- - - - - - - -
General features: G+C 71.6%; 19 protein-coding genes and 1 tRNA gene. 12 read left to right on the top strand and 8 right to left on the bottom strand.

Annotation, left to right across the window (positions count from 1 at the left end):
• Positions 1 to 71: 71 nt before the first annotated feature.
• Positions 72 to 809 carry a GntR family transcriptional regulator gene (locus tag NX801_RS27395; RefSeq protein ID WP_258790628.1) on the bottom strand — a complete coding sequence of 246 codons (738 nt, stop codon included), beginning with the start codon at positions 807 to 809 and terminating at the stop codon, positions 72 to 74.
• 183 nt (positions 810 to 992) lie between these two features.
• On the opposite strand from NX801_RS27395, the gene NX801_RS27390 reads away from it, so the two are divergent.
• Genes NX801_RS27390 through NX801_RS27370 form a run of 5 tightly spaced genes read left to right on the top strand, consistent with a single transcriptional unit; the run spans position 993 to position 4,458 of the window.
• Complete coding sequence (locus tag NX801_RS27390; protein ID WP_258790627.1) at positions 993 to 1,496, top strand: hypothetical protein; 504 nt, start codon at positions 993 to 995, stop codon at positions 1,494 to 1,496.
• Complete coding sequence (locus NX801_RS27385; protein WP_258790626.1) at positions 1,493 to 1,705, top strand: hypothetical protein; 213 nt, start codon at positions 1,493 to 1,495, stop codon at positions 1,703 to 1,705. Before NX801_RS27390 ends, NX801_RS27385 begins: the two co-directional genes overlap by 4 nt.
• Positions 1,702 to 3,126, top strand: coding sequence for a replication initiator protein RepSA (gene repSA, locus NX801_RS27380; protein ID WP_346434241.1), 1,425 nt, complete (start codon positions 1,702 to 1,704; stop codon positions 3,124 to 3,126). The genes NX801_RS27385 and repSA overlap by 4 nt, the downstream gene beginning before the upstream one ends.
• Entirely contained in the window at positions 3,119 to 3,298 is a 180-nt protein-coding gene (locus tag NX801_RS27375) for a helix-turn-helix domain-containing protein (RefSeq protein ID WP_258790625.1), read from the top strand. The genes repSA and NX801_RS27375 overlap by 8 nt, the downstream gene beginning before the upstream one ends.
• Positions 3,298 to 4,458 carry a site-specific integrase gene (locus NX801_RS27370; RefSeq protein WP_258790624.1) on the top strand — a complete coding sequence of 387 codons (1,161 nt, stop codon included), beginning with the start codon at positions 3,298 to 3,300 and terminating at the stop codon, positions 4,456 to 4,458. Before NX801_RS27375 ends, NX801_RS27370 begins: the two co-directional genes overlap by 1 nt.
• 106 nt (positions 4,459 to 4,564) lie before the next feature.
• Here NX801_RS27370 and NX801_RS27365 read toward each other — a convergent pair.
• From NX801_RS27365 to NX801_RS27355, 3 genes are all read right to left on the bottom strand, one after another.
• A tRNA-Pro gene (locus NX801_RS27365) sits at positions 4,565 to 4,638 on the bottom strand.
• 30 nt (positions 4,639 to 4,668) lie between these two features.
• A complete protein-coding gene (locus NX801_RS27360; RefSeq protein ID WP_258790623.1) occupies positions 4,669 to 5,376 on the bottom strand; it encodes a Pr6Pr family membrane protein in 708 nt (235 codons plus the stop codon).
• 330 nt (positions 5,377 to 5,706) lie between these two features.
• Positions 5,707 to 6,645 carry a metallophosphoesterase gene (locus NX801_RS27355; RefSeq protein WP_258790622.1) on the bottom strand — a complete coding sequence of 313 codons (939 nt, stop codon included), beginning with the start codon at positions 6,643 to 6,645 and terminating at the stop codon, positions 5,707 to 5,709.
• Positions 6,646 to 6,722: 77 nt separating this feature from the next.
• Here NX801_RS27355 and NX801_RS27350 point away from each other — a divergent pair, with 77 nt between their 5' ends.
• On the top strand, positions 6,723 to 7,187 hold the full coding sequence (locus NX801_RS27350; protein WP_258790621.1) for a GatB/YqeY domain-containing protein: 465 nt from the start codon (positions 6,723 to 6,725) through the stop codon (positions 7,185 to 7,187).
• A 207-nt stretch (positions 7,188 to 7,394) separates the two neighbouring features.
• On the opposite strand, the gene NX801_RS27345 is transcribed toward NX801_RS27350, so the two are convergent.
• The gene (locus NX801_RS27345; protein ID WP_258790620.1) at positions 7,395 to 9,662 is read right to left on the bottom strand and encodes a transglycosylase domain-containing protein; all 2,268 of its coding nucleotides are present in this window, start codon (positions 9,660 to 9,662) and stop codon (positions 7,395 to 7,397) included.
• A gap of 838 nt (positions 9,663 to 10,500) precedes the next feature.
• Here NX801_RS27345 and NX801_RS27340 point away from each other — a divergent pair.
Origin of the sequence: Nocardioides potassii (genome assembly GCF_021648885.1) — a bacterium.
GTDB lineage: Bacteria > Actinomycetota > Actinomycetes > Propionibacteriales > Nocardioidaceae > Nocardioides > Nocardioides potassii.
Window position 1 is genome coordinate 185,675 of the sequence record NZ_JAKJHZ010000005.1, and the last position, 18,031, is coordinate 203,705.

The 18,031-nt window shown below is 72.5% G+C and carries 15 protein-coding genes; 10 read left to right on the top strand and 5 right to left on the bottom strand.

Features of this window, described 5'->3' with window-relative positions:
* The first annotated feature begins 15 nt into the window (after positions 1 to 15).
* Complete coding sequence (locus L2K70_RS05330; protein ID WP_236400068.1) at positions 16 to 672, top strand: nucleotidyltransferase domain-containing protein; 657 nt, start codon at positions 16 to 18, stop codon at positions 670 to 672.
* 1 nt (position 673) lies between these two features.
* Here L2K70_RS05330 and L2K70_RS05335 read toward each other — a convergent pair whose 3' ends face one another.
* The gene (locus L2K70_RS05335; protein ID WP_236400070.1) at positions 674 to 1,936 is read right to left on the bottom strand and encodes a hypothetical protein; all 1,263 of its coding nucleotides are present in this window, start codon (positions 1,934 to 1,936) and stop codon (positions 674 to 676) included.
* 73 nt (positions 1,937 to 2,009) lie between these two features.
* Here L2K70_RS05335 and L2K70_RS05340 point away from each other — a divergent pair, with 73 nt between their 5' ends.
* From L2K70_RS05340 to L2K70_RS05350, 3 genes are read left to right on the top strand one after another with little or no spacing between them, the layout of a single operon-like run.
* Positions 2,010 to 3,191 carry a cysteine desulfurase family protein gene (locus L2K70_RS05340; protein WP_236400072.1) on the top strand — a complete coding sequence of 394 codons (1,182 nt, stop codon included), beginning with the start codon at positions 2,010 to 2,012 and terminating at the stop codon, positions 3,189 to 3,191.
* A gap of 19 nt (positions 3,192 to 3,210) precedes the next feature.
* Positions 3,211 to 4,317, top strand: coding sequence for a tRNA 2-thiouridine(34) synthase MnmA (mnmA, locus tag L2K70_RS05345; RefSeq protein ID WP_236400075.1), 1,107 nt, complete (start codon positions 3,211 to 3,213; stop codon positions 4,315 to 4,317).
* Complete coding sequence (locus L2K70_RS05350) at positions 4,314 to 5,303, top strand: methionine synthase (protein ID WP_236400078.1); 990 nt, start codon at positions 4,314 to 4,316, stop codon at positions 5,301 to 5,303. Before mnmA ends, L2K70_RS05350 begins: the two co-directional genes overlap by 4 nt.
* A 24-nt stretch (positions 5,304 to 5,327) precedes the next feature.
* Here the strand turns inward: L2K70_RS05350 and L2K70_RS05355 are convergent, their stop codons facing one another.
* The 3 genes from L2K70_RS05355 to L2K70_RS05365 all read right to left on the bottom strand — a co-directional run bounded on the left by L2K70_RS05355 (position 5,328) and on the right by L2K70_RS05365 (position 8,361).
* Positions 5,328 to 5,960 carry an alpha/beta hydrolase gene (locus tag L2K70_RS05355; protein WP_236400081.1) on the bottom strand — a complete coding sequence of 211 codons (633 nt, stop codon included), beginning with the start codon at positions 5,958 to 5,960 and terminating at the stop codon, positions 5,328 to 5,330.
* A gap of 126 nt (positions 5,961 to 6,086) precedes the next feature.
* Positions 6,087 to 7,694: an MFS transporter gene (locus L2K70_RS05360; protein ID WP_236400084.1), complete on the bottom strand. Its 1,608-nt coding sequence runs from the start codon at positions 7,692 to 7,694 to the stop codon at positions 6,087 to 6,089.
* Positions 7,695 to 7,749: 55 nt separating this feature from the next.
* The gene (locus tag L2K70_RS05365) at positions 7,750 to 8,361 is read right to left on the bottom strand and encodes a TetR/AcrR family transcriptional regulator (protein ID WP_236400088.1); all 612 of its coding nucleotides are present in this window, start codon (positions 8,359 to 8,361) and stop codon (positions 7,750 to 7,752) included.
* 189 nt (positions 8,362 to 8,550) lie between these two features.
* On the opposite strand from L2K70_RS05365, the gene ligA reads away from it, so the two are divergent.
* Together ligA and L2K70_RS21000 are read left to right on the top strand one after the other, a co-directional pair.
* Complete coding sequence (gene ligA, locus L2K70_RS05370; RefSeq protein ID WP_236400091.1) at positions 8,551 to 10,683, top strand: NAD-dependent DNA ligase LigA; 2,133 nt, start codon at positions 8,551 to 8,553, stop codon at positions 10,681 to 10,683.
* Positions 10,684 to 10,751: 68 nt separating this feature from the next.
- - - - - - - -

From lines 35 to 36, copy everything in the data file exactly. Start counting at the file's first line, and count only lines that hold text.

* Complete coding sequence (locus L2K70_RS05330; protein ID WP_236400068.1) at positions 16 to 672, top strand: nucleotidyltransferase domain-containing protein; 657 nt, start codon at positions 16 to 18, stop codon at positions 670 to 672.
* 1 nt (position 673) lies between these two features.